Witnesses said White began bleeding heavily from her knuckles and the right side of her face swelled up immediately after she hit the pavement following the Taser jolt.
Pictures acquired by Team 7 Investigators also show injuries to her cheek, chin, ribs, neck and arms.
Worse yet to White was the incredible confusion that came with suddenly being handcuffed, under arrest and without the ability to communicate with Tacoma officers, who had no sign language skills.
The next thing I know, they took me to jail. Told me to stand up, youâ€™re going to jail. I said,said White.What? What have I done?I couldnâ€™t figure it out. I had no idea what was going on,
Margaret Simsâ€™s apartment is right over the spot where White fell to the ground after being tased. She said it was around 11:30 at night and dark, but she heard Lashonn screaming in pain and ran to the balcony.
I hollered down and said,Sheâ€™s deaf and canâ€™t speak!
Sims says she went down to the street and spoke with officers while Lashonn was still in handcuffs. She told us during an on-camera interview that the police officers at the scene admitted there was a misunderstanding.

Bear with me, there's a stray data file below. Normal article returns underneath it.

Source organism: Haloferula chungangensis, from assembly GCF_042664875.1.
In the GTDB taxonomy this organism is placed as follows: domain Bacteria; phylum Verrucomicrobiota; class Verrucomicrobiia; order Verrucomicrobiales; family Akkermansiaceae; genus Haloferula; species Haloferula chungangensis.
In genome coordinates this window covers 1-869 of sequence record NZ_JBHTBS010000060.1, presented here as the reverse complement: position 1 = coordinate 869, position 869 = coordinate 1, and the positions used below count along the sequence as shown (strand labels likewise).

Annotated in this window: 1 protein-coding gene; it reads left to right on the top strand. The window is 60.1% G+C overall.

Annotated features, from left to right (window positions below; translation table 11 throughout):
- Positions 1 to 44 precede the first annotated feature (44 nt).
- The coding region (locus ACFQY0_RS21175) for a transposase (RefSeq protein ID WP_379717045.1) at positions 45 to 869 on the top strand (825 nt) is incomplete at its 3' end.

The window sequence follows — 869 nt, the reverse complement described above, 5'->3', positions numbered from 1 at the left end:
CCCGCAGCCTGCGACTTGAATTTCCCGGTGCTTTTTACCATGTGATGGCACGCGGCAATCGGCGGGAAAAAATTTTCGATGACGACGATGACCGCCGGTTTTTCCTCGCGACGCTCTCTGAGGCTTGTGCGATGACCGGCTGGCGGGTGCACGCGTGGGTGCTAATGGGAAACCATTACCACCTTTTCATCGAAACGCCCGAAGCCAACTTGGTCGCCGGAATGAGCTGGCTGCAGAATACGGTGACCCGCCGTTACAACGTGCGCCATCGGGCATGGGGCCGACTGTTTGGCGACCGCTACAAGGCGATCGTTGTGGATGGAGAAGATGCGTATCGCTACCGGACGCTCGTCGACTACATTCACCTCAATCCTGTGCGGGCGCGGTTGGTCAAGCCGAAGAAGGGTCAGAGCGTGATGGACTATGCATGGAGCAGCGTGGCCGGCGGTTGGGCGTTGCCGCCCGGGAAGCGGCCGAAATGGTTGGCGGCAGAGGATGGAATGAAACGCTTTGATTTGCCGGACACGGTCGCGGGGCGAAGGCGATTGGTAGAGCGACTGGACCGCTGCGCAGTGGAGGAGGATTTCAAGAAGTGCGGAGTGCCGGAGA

They had tased her because he thought she was coming at him, but what she was doing was running to him. But he said,replied Sims.stopand he didnâ€™t put his hand up. He just said,stopand she couldnâ€™t understand that,
Another apartment tenant, Geraldine Warren, said she also heard the commotion and talked to police.
They just told her to halt. She kept running, she canâ€™t hearâ€”sheâ€™s deaf. I said,asked Warren holding up her right hand.Arenâ€™t you supposed to say halt like that?
Tacoma police arrested Lashonn on two criminal charges, simple assault and obstruction of a public servant (law enforcement officer). Then they carted her off to jail. She spent 60 hours there â€“ also without an interpreter- before a city prosecutor reviewed her case and asked that charges not be filed at all. White said despite her repeated requests to police for a certified ASL interpreter, one was never provided.